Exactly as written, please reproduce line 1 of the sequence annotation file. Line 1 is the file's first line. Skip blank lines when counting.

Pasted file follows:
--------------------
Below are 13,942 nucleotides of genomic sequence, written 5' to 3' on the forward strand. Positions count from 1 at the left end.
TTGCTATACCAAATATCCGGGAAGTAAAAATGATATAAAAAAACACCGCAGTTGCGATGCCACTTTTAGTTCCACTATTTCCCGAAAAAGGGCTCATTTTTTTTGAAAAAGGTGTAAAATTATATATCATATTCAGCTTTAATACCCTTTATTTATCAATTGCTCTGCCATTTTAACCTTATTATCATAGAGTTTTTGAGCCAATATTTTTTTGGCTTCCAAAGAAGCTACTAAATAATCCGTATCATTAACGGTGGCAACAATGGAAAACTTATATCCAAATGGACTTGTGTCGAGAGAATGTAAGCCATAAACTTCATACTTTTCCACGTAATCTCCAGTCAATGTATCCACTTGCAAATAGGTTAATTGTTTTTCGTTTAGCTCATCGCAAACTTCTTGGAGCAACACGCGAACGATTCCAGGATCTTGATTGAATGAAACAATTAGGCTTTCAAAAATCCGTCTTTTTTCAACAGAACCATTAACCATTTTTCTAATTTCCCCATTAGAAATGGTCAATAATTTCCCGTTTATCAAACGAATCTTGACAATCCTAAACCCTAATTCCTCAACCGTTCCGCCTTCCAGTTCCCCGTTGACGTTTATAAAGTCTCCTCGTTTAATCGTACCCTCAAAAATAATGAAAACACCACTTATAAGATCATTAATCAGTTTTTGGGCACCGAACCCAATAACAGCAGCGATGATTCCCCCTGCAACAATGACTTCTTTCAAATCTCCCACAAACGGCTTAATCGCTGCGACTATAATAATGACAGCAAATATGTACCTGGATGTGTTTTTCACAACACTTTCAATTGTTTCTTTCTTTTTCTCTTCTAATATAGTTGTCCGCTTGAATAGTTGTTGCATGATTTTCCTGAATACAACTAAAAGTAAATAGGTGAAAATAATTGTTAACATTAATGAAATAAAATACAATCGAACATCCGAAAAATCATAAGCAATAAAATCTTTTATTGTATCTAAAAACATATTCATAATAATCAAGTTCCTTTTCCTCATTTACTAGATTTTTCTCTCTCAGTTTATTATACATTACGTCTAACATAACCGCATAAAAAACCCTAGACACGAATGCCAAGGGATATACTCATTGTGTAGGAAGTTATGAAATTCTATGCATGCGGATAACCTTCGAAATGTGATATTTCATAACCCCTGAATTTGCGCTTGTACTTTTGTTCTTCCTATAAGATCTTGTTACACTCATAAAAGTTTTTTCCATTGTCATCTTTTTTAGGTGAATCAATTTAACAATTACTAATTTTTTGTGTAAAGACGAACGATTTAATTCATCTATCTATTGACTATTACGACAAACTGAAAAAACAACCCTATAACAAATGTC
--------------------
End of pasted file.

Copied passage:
Below are 13,942 nucleotides of genomic sequence, written 5' to 3' on the forward strand. Positions count from 1 at the left end.